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Pleasant and Unpleasant Violations of Expectancies

Lamb, Patricia F.; Singer, Jerome E.
Publication Year:
Report Number:
ETS Research Bulletin
Document Type:
Page Count:
Subject/Key Words:
National Institute of Mental Health, Cognitive Dissonance, Expectation, Psychophysiology, Taste.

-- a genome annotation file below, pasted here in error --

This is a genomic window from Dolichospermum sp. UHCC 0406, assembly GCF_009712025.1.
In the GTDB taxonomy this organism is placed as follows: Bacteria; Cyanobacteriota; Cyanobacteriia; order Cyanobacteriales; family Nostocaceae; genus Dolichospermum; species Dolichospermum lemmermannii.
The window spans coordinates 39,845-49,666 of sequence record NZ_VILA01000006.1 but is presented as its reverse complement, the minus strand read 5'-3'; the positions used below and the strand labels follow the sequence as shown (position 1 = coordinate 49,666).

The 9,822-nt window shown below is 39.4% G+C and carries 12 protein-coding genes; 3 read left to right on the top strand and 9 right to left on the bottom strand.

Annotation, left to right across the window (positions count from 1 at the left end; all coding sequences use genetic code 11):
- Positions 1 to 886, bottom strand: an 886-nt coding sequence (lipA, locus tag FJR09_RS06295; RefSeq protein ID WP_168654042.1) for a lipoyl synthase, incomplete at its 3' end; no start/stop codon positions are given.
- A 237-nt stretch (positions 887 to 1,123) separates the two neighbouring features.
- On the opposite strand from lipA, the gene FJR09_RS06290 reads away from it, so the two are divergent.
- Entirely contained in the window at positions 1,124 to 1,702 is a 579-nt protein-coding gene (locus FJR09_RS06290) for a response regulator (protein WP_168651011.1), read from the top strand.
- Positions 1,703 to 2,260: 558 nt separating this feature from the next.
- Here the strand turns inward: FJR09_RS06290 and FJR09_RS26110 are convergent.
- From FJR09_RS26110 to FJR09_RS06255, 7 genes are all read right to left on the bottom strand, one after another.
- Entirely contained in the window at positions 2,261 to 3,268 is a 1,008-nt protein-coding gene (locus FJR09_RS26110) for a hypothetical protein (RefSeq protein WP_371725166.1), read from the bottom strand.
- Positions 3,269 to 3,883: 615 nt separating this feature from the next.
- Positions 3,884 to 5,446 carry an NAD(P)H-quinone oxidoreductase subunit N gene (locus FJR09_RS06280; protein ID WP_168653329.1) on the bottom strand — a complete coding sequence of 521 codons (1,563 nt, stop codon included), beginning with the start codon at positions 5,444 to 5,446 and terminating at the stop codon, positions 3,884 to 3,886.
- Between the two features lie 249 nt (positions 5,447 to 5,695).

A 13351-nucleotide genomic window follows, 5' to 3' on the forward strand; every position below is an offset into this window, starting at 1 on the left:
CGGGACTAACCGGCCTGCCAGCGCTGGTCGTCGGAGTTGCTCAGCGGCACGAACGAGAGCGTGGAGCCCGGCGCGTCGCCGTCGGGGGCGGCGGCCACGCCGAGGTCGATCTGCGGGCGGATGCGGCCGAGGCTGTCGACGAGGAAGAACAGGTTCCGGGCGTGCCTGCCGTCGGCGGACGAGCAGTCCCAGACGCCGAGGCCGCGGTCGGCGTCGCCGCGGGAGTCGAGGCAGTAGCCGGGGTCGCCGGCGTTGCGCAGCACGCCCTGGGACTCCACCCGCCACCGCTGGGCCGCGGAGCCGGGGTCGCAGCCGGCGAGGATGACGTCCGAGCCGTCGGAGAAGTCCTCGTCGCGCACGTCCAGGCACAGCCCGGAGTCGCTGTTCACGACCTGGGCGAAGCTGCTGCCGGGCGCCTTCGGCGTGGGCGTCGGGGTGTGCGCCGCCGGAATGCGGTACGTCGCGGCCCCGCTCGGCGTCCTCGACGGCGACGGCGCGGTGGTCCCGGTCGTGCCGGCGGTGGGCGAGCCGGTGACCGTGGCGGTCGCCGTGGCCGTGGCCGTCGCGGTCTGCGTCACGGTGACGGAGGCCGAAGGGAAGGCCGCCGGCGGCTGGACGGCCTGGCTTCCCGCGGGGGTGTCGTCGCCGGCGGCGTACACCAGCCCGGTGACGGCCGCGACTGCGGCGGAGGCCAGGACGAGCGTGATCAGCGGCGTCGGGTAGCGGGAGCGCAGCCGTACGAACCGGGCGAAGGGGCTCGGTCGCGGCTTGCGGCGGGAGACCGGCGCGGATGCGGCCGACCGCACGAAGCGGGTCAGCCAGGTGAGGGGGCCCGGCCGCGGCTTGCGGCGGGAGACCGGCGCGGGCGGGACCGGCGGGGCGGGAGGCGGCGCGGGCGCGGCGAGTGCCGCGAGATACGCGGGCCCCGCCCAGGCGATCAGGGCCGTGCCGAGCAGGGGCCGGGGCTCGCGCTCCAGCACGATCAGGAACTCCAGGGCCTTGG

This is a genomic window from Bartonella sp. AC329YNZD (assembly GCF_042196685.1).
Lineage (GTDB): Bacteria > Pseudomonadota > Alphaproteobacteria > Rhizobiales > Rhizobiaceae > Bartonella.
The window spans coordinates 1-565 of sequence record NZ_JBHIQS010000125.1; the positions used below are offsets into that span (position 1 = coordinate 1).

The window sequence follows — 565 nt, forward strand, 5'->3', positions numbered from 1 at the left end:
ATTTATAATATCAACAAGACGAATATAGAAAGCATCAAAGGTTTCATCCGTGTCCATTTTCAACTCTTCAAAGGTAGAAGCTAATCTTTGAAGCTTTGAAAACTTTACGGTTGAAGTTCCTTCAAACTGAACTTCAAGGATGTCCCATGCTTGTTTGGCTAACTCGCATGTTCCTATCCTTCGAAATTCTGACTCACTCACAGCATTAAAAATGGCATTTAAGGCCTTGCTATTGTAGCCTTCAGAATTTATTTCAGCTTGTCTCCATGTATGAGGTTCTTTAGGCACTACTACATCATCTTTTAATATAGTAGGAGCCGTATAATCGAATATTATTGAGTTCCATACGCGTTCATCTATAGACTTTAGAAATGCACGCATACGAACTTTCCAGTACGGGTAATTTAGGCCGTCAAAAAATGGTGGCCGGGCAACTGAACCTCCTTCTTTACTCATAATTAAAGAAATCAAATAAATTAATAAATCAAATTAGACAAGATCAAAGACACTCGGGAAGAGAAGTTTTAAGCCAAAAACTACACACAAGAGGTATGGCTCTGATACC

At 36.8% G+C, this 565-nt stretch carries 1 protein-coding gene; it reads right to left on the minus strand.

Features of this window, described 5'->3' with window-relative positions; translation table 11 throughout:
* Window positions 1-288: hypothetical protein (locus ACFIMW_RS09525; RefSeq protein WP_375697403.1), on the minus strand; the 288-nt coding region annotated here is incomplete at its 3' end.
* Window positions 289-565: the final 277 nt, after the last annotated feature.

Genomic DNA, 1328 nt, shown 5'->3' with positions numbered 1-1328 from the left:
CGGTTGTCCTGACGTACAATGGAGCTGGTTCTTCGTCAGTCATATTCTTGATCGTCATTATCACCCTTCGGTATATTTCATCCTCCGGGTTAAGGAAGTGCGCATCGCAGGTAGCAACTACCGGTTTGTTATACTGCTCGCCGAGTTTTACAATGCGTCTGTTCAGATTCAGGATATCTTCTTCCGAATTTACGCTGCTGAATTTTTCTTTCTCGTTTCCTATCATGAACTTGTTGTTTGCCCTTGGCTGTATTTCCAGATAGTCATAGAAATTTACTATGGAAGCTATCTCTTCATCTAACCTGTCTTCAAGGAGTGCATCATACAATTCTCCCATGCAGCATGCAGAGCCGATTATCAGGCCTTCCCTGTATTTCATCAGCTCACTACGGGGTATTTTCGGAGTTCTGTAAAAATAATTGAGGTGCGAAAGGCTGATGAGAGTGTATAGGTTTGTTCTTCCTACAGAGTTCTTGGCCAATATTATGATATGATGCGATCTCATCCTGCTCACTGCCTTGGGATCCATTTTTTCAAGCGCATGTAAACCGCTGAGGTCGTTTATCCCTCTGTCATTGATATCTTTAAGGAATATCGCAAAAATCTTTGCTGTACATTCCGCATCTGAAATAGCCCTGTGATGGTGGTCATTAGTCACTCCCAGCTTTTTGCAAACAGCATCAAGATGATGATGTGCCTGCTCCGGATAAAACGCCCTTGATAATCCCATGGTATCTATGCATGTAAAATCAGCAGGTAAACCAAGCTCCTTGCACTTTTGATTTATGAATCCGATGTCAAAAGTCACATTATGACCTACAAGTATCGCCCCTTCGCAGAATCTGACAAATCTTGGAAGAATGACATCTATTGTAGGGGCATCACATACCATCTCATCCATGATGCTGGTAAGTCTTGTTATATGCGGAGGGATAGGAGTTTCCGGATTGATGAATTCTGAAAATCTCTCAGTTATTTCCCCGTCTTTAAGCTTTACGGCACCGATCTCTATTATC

Two experiments are reported which test the hypothesis that the disconfirmation of an expectancy is unpleasant. In Experiment I, Ss in two groups--Expectancy Confirmed and Expectancy Disconfirmed--tasted quinine and sugar solutions. Contrary to predictions, quinine was judged more pleasant when tasted unexpectedly. In Experiment II, the 2 x 2 x 2 design varied Importance, Confirmation, and Solution. For one solution, a significant Importance x Confirmation interaction was demonstrated; Ss in the Importance condition found disconfirmation unpleasant while those in the Unimportance condition found it pleasant. Results are interpreted in relation to dissonance theory and need for variety.

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